Fortified Health Club: Small Changes Make Big Impacts

Sunscreen – Friend or Foe?

June 17, 2016 by Faith Hill

It’s that time of year again ..

.. the warm, summer days when we trade in our umbrellas for beach towels to have some fun in the sun.

We’re always encouraged to wear sunscreen for the sake of our health, but sunscreen is also loaded with chemicals. Plus, sunscreen can block out an essential source of vitamin D.

So, what’s true regarding this "protectant"?

Both sides of the argument have merit, but there are also pitfalls. In this post for our Get Clean in '16 Initiative, we’re going to lay it all out for you so you can “practice safe sun.”

The Benefits of Sunlight

Sunlight is proven to provide amazing benefits including increased fat metabolism and metabolic energy.

Sunlight is also a natural antidepressant, but the most well-known benefit of sunlight is that it’s the body’s way of creating vitamin D. Growing evidence shows that vitamin D plays a crucial role in disease prevention and maintaining optimal health.

According to one large study, optimal vitamin D levels can slash your risk of cancer by up to 60 percent (even skin cancer)! That’s right; the sun prevents skin cancer.

In fact, melanoma lesions primarily appear on areas of the body that are usually covered from sunlight. Exposure to sunlight actually protects you against melanoma. Even The Lancet medical journal agrees: “Paradoxically, outdoor workers have a decreased risk of melanoma compared with indoor workers, suggesting that chronic sunlight exposure can have a protective effect.”

Sunscreen, in other words, has been proven ineffective in the fight against skin cancer.

Spend some time in the sun outdoors regularly, ideally, daily. But take some common sense precautions. Obviously, it’s important to avoid getting burned. Stay out only long enough for your skin to turn a light shade of pink. The optimal time is usually about twenty minutes, but it can be three to six times longer for darkly pigmented skin.

If you want to stay out in the sun for longer than twenty minutes to an hour, wear sunscreen, but choose your sunscreen carefully. The Environmental Working Group found that the top-selling brands are also the top most toxic.

Below are just three of the common harmful ingredients found in popular sunscreens.

Avoid the Following Ingredients

If your sunscreen includes the three ingredients listed below, throw it out!

Also, avoid spray sunscreens. These are popular for kids, but the convenience comes at a cost, as toxic particles are even worse for your body when inhaled.


Oxybenzone’s primary function is to absorb ultraviolet light (also known as UV rays). However, this chemical is also believed to cause hormone disruptions and cell damage.

The Environmental Working Group says oxybenzone penetrates the skin and acts like estrogen. It is even linked to endometriosis in older women.


Also known as vitamin A palmitate, this common sunscreen ingredient may actually increase the rate at which malignant cells develop and spread skin cancer when exposed to the sun.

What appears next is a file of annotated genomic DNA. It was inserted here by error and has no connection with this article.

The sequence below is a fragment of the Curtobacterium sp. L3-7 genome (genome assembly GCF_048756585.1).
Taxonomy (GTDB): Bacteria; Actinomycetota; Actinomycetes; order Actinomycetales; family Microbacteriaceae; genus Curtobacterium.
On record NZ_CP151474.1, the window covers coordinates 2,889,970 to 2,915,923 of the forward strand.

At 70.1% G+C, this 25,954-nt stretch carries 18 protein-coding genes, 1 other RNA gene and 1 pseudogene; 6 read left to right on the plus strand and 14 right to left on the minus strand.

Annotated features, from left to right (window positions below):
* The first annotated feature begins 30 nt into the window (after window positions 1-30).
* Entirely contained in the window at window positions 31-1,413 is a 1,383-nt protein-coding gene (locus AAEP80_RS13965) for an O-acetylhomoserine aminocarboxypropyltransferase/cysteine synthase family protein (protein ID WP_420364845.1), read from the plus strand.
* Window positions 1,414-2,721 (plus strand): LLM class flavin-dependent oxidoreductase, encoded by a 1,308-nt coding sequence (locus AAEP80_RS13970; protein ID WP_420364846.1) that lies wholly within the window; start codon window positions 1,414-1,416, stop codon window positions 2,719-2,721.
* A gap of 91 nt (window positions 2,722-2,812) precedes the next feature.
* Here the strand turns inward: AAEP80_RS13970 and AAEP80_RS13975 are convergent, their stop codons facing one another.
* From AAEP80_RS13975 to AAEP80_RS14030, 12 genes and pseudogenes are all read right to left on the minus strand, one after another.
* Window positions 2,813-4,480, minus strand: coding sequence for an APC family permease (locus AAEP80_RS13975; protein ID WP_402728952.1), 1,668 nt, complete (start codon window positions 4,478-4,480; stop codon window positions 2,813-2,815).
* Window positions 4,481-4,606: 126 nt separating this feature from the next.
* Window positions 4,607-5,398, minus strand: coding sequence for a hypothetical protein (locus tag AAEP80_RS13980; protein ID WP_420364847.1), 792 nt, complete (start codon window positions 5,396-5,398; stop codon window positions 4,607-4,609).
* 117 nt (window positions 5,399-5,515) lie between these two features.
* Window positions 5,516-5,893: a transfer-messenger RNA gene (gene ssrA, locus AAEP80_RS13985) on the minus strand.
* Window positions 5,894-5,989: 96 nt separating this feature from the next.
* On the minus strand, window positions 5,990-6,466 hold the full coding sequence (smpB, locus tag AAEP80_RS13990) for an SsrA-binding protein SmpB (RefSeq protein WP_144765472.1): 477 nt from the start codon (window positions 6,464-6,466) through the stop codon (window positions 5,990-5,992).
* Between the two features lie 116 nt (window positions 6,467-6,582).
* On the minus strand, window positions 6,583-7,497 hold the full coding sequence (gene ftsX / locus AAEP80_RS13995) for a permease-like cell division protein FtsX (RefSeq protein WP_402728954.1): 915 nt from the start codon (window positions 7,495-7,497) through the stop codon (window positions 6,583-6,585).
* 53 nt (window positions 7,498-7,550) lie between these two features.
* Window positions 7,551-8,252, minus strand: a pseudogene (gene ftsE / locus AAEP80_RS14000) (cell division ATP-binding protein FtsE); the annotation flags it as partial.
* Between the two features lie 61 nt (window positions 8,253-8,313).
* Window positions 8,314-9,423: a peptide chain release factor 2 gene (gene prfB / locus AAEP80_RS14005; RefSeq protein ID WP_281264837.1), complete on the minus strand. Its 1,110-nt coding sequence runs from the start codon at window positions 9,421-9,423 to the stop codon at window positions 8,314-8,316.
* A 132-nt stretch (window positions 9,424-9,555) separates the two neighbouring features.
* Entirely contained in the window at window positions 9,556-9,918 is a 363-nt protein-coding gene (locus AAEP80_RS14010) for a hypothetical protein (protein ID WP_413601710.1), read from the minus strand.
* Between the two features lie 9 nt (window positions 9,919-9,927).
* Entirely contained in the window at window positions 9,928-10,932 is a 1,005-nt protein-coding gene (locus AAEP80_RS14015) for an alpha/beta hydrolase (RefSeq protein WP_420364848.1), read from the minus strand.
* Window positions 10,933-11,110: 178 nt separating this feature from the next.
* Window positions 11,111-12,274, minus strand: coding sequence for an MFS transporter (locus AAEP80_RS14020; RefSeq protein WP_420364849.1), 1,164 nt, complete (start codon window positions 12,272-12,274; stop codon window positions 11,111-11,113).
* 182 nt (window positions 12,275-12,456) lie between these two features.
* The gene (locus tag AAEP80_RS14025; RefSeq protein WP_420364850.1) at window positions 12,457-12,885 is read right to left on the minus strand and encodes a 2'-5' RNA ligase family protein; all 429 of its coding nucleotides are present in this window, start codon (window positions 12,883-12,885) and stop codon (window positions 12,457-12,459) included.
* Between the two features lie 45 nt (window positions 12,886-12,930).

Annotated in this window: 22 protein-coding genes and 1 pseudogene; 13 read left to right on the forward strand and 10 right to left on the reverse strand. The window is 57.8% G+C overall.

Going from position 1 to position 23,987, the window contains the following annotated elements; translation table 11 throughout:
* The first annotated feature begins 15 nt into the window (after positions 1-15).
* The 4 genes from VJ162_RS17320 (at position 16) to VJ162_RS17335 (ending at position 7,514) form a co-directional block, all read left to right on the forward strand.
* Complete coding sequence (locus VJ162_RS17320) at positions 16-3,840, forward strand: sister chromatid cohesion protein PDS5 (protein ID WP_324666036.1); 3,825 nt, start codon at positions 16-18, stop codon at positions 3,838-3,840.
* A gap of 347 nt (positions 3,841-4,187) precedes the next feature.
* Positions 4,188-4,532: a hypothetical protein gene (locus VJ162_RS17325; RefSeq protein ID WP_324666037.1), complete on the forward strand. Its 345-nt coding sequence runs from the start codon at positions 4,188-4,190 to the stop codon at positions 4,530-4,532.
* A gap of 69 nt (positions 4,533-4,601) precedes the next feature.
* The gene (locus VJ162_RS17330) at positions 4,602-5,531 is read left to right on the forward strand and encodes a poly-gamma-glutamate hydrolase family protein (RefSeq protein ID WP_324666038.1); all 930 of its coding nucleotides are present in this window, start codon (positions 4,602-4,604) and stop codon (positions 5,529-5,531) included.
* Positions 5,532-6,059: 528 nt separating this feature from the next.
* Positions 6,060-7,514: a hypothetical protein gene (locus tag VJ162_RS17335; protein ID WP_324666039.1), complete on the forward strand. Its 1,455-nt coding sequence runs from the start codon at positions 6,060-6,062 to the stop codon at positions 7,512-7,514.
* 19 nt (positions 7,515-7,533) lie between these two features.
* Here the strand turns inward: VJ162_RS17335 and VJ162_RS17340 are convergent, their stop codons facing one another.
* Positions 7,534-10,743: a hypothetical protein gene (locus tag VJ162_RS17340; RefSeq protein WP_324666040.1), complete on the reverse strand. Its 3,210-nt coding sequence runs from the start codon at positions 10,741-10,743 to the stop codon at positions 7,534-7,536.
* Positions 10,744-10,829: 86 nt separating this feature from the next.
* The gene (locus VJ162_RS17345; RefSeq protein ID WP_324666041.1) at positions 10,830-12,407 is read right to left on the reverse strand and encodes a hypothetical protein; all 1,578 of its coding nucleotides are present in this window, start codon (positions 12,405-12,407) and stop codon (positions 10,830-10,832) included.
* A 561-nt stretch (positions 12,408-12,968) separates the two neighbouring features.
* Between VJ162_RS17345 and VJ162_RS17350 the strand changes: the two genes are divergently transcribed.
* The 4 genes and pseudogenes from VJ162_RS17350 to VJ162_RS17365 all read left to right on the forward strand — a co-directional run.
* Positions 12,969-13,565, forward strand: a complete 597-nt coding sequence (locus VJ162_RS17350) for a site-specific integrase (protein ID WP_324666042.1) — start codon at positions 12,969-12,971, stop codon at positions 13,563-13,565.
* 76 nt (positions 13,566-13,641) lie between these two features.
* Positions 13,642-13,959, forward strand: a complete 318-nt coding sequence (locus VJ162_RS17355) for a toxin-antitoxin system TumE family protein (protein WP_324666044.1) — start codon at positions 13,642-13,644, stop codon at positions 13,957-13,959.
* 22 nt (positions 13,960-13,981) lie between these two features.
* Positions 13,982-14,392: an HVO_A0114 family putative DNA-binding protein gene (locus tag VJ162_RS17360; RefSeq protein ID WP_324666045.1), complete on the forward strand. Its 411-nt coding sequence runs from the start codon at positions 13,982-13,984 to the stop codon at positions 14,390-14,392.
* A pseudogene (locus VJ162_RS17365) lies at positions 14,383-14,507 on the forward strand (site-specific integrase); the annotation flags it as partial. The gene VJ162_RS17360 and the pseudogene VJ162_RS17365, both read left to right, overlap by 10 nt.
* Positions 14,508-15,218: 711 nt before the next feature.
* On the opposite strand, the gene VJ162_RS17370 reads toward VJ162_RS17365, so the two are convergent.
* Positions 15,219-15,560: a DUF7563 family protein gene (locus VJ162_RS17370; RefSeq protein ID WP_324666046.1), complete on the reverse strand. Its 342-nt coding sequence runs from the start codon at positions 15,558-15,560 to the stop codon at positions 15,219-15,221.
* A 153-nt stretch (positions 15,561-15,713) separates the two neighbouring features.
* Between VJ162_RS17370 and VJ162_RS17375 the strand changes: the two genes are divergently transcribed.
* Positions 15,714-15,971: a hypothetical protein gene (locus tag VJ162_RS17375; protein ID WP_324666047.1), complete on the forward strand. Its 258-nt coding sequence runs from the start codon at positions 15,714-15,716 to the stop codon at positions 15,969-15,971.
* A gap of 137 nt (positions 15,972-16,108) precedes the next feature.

If you’ve read our posts in the past, you know that “fragrances” is an umbrella term that can legally hide hundreds of harmful chemicals due to the formula’s status as proprietary information.

The hidden chemicals in fragrances have been proven to cause hormone interference and cancer.

Avoid Super-High SPFs

The sun protection factor (or SPF) listed on the bottle is often a red flag.

Higher SPFs are not harmful, but there’s evidence that the higher protection level gives the wearer a false sense of security and encourages people to stay out in the sun longer than they should.

Avoid Towelettes and Powders

Sunscreen towelettes and powders are a popular new option, but the protection they provide is dubious at best.

The substances also cause lung irritation if accidentally inhaled.

Get Sunscreen That Covers UVA and UVB

The most dangerous UV rays are UVA, but most SPF-levels only refer to the brand’s effectiveness against UVB rays, the rays that actually help your body produce vitamin D.

Look for the term “broad spectrum,” which means the sunscreen protects against both UVA and UVB rays.

Use Beautycounter’s Protect All Over Sunscreen or Protect Stick Sunscreen

Both of these Beautycounter products provide broad-spectrum protection. This lightweight, water-resistant sunscreen is made with all-natural ingredients.

It leaves no white streaks, contains aloe for skin health, and fights free radicals. Not only that, but the Environmental Working Group (which rates products on a Skin Deep scale of 1 to 10, with 1 being the best) gave this product a stellar score of 1.

My whole family used Beautycounter’s Protect All Over Sunscreen when we went on vacation last week, and none of us had any burns.

Practice “Safe Sun”

Instead of trying to hide from the sun, give your body a healthy chance to produce vitamin D. Expose large amounts of your skin (up to 40 percent of your body) to the sun for short periods daily.

If you are in the sun for longer periods of time, cover up with clothing, a hat, the shade, or a safe sunscreen. You can even apply a layer of coconut oil over your body. You might think it would lead to a nasty burn, but the oils in your skin actually act as a defense.

And remember, your facial skin is very thin, so shield your face daily.

Finally, consume a healthy diet full of natural antioxidants and fat. Fresh, raw, unprocessed foods deliver the nutrients your body needs to maintain the balance of omega-6 and omega-3 fatty acids in your skin, which is your first line of defense against sunburn.

There is no evidence that sunscreen is effective at preventing skin cancer, but as you can see, there is actually evidence that these added chemicals cause cancer.

There are safer options. Sunlight is your friend. Toxic sunscreens; however, are not.

Enjoy your summer!